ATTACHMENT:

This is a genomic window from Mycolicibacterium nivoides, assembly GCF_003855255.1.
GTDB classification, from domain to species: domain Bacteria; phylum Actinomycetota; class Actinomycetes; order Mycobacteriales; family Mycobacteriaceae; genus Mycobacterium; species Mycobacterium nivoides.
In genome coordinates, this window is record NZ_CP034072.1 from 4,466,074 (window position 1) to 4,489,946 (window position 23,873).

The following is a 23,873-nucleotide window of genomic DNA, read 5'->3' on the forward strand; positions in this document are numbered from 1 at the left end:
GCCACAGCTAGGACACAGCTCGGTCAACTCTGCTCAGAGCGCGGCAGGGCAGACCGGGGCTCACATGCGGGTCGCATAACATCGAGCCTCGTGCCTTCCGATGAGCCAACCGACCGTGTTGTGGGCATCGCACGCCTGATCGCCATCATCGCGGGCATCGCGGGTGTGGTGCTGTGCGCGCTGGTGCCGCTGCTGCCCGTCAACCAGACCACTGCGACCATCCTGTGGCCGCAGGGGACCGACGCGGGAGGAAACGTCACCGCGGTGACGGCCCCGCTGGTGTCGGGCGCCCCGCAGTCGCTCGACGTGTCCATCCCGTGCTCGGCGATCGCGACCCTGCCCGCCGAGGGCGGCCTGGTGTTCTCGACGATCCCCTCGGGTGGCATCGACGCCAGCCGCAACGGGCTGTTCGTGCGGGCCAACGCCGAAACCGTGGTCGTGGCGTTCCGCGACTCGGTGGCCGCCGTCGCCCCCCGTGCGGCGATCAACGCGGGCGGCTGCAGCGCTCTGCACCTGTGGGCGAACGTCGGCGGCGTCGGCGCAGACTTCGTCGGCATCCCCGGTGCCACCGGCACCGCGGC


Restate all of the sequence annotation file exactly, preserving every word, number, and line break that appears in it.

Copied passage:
This is a genomic window from Mycolicibacterium nivoides, assembly GCF_003855255.1.
GTDB classification, from domain to species: domain Bacteria; phylum Actinomycetota; class Actinomycetes; order Mycobacteriales; family Mycobacteriaceae; genus Mycobacterium; species Mycobacterium nivoides.
In genome coordinates, this window is record NZ_CP034072.1 from 4,466,074 (window position 1) to 4,489,946 (window position 23,873).

The following is a 23,873-nucleotide window of genomic DNA, read 5'->3' on the forward strand; positions in this document are numbered from 1 at the left end:
GCCACAGCTAGGACACAGCTCGGTCAACTCTGCTCAGAGCGCGGCAGGGCAGACCGGGGCTCACATGCGGGTCGCATAACATCGAGCCTCGTGCCTTCCGATGAGCCAACCGACCGTGTTGTGGGCATCGCACGCCTGATCGCCATCATCGCGGGCATCGCGGGTGTGGTGCTGTGCGCGCTGGTGCCGCTGCTGCCCGTCAACCAGACCACTGCGACCATCCTGTGGCCGCAGGGGACCGACGCGGGAGGAAACGTCACCGCGGTGACGGCCCCGCTGGTGTCGGGCGCCCCGCAGTCGCTCGACGTGTCCATCCCGTGCTCGGCGATCGCGACCCTGCCCGCCGAGGGCGGCCTGGTGTTCTCGACGATCCCCTCGGGTGGCATCGACGCCAGCCGCAACGGGCTGTTCGTGCGGGCCAACGCCGAAACCGTGGTCGTGGCGTTCCGCGACTCGGTGGCCGCCGTCGCCCCCCGTGCGGCGATCAACGCGGGCGGCTGCAGCGCTCTGCACCTGTGGGCGAACGTCGGCGGCGTCGGCGCAGACTTCGTCGGCATCCCCGGTGCCACCGGCACCGCGGC